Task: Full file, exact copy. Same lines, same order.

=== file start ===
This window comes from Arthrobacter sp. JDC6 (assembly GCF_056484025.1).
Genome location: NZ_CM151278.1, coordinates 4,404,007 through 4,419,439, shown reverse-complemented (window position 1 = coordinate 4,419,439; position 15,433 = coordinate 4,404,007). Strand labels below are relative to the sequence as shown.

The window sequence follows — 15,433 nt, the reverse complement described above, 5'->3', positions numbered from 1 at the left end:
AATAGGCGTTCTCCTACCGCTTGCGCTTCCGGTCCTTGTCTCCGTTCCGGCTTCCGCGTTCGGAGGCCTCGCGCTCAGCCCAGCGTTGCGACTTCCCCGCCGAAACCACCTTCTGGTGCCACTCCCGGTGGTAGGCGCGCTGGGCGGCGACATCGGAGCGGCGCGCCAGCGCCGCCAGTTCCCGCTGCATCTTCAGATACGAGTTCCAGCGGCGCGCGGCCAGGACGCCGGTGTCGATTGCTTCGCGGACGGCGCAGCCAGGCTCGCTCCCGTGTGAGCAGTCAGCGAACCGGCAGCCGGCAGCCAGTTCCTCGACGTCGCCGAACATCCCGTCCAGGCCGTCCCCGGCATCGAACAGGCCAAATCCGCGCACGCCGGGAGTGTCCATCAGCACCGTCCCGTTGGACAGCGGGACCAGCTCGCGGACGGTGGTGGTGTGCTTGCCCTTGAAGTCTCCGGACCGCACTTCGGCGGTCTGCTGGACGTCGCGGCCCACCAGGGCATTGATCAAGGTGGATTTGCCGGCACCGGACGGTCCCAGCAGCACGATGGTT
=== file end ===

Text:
This window comes from Arthrobacter sp. JDC6 (assembly GCF_056484025.1).
Genome location: NZ_CM151278.1, coordinates 4,404,007 through 4,419,439, shown reverse-complemented (window position 1 = coordinate 4,419,439; position 15,433 = coordinate 4,404,007). Strand labels below are relative to the sequence as shown.

The window sequence follows — 15,433 nt, the reverse complement described above, 5'->3', positions numbered from 1 at the left end:
AATAGGCGTTCTCCTACCGCTTGCGCTTCCGGTCCTTGTCTCCGTTCCGGCTTCCGCGTTCGGAGGCCTCGCGCTCAGCCCAGCGTTGCGACTTCCCCGCCGAAACCACCTTCTGGTGCCACTCCCGGTGGTAGGCGCGCTGGGCGGCGACATCGGAGCGGCGCGCCAGCGCCGCCAGTTCCCGCTGCATCTTCAGATACGAGTTCCAGCGGCGCGCGGCCAGGACGCCGGTGTCGATTGCTTCGCGGACGGCGCAGCCAGGCTCGCTCCCGTGTGAGCAGTCAGCGAACCGGCAGCCGGCAGCCAGTTCCTCGACGTCGCCGAACATCCCGTCCAGGCCGTCCCCGGCATCGAACAGGCCAAATCCGCGCACGCCGGGAGTGTCCATCAGCACCGTCCCGTTGGACAGCGGGACCAGCTCGCGGACGGTGGTGGTGTGCTTGCCCTTGAAGTCTCCGGACCGCACTTCGGCGGTCTGCTGGACGTCGCGGCCCACCAGGGCATTGATCAAGGTGGATTTGCCGGCACCGGACGGTCCCAGCAGCACGATGGTT